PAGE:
Monday, November 24, 2014

A Thanksgiving gift to you: my secret recipe for seasoned sweet soy sauce

It is almost time for the best holiday of the year: Thanksgiving. And so, I just want to say that you are one of the things I am most grateful for. I couldn't write about the best cuisines in the world without you. Literally. And these Chinese food adventures wouldn't have been turned into a cookbook without you, either.

Also, I wanted to let you know that McSweeney's has delayed publication of ALL UNDER HEAVEN until September 2015. They are restructuring as they turn the company into a nonprofit, and so things have had to be shifted around a bit. In spite of that, I’m terribly grateful to the fine folks at McSweeney’s, too.

This delay has also meant that things are sort of backed up in the recipe testing department, so if you are wondering when that next recipe is coming down the pipeline, I can tell you that this will be taken care of soon, too. Your patience and understanding are two other good reasons for saying thank you.

So please, accept this gift of one of my all-time favorite, most secret, and intensely delicious inventions: Seasoned Sweet Soy Sauce.

Caramelized sugar
This is something that is beloved in Yunnan, and I think that is because of all the indigenous people there. If you love Southeast Asian cuisines, this sauce might even seem rather familiar. The contributions of China's ethnic minorities to the country's majestic cultural tapestry are just now beginning to find appreciation among culinary people, and their way with fermented things is astoundingly good. (We will look at another delicious example next week.)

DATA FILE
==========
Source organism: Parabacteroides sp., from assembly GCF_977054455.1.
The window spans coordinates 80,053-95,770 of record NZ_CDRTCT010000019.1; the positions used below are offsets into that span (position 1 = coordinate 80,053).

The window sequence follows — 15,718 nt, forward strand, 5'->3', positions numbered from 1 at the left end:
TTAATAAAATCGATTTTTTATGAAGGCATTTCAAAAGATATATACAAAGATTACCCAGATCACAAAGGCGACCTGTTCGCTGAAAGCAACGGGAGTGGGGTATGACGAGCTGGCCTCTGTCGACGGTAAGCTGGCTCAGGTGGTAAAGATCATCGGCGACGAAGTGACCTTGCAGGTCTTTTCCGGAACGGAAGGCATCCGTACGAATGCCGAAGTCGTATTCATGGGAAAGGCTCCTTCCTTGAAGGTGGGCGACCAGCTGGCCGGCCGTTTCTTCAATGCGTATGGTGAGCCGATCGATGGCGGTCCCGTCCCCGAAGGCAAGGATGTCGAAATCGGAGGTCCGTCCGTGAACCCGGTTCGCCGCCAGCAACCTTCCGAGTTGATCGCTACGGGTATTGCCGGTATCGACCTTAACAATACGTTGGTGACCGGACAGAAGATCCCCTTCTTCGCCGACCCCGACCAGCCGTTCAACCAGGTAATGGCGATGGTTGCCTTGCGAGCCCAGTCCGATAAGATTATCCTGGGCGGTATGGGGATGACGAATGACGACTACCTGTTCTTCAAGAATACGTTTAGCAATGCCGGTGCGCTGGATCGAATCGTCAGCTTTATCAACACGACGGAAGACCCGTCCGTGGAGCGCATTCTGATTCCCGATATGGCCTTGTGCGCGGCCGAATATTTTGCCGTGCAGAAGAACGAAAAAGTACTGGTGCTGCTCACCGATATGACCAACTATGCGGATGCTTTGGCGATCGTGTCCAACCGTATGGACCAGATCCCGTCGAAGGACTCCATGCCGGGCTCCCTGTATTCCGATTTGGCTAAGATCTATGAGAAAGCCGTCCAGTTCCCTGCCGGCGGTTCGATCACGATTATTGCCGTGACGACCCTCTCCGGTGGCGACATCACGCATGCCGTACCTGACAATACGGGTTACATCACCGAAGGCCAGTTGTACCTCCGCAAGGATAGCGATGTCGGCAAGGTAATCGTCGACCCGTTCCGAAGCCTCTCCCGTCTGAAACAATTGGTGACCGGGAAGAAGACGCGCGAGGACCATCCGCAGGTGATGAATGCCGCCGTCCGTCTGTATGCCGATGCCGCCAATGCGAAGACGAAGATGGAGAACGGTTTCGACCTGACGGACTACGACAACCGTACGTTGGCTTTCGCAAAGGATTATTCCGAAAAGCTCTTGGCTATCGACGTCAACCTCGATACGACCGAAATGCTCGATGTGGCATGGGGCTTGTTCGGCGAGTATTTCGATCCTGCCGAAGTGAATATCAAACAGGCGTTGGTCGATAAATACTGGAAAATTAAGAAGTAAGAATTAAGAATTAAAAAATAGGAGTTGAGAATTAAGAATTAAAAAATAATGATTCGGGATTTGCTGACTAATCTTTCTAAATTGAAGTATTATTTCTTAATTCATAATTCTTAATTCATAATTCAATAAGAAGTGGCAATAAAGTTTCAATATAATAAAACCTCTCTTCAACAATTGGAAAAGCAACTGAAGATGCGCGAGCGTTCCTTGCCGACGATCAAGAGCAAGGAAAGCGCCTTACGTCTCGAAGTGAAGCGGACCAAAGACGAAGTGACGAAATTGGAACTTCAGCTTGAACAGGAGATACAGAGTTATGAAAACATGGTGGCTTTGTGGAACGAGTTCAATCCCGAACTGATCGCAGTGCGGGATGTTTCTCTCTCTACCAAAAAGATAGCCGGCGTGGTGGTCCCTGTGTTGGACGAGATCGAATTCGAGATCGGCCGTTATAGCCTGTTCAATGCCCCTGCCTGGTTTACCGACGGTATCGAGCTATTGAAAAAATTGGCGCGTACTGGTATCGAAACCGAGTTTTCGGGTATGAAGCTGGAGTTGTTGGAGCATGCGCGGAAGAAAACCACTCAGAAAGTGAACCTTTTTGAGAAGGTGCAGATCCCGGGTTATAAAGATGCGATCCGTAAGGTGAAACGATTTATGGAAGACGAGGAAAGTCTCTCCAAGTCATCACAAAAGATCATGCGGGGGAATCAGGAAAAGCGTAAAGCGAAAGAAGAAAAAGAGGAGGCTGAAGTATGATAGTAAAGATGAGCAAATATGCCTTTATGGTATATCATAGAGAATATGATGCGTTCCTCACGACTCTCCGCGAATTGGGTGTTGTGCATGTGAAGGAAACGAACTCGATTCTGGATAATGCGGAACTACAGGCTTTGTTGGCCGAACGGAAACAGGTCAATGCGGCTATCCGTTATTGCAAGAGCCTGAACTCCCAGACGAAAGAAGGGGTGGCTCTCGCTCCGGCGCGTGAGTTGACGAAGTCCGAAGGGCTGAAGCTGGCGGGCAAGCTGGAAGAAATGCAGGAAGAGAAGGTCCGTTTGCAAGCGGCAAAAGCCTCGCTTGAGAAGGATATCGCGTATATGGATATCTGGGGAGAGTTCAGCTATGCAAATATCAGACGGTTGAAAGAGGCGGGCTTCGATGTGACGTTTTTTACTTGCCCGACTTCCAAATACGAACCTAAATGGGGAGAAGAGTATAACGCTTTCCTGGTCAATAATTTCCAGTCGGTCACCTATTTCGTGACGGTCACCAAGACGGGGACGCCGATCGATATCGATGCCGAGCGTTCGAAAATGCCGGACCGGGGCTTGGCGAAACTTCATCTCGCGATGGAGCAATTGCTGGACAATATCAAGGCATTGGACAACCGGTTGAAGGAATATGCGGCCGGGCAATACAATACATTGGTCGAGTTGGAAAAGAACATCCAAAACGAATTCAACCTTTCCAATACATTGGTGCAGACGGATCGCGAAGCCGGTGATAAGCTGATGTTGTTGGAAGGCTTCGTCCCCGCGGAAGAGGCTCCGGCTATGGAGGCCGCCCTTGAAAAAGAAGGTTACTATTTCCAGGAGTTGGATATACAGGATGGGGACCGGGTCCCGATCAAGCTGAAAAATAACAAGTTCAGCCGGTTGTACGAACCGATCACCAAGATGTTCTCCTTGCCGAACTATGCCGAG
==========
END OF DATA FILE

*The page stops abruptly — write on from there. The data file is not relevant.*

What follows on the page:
You can buy this in most Chinese markets, but why bother, when the homemade version is so much tastier? It’s also a snap to make, and you will find yourself using again and again as a topping for braised meats and bean curd, as a quick fix for noodles, and just about anyplace else that could benefit from a touch of truly gorgeous flavor.

Homemade sweet soy sauce is much stronger and saltier than the store-bought kind, so adjust the amounts as needed. A lot of this will depend upon the kind of soy sauce you use. I like Kimlan’s regular soy sauce here. And then again, you can always dilute it as desired with hot water at the end.

The secrets to this amazing creation? Caramelized sugar, fresh aromatics, and warm spices. Your kitchen will smell incredible and even downright seductive.

Sweet soy sauce

Tiánjiàngyóu 甜醬油
Makes about 2 cups
Cook til thick

1½ cups sugar
¾ cup water, divided
1 (500 ml.) bottle regular soy sauce
1 teaspoon whole Sichuan peppercorns
2 slices licorice root
2 whole star anise
2 garlic cloves, peeled and lightly crushed
5 thin slices ginger
Boiling water, as needed

1. Put the sugar in a medium, heavy saucepan, preferably stainless steel so that the caramelization process can be seen clearly. Moisten the sugar with ¼ cup water and place the pan on high heat until the sugar caramelizes. Remove the pan from the heat and wait a minute for it to cool down slightly. While directing the pan away from you, pour the rest of the water into the caramelized sugar — it will sizzle and boil, so keep your face and arms out of the splash zone.

2. As soon as the boiling has subsided, return the pan to high heat. Add the rest of the ingredients up through the ginger, and bring the liquid to a boil, stirring often so that the now hardened caramel melts into the sauce. Stir the sauce occasionally as it cooks, and when it starts to go from large bubbles to a fine foam, do not leave the stove, as it might boil over. Continue to boil the sauce until it has reduced to a molasses-like consistency, about 20 to 25 minutes.

3. Strain the sweet soy sauce into a measuring cup and add boiling water, as needed, to bring the sauce to 2¾ cups. Taste and adjust the seasoning. Cool the sauce completely and pour it into a bottle. Refrigerate it if you not use it often, or else keep it near your stove in a cool spot.

1 comment:

  1. Mary from VancouverNovember 26, 2014 at 8:16 AM

    Sweet soy sauce is a staple in my pantry, as my three-year-old daughter loves it over her fried eggs and steamed rice (myself included). It never occurred to me that I could make it at home so I'm excited to try this!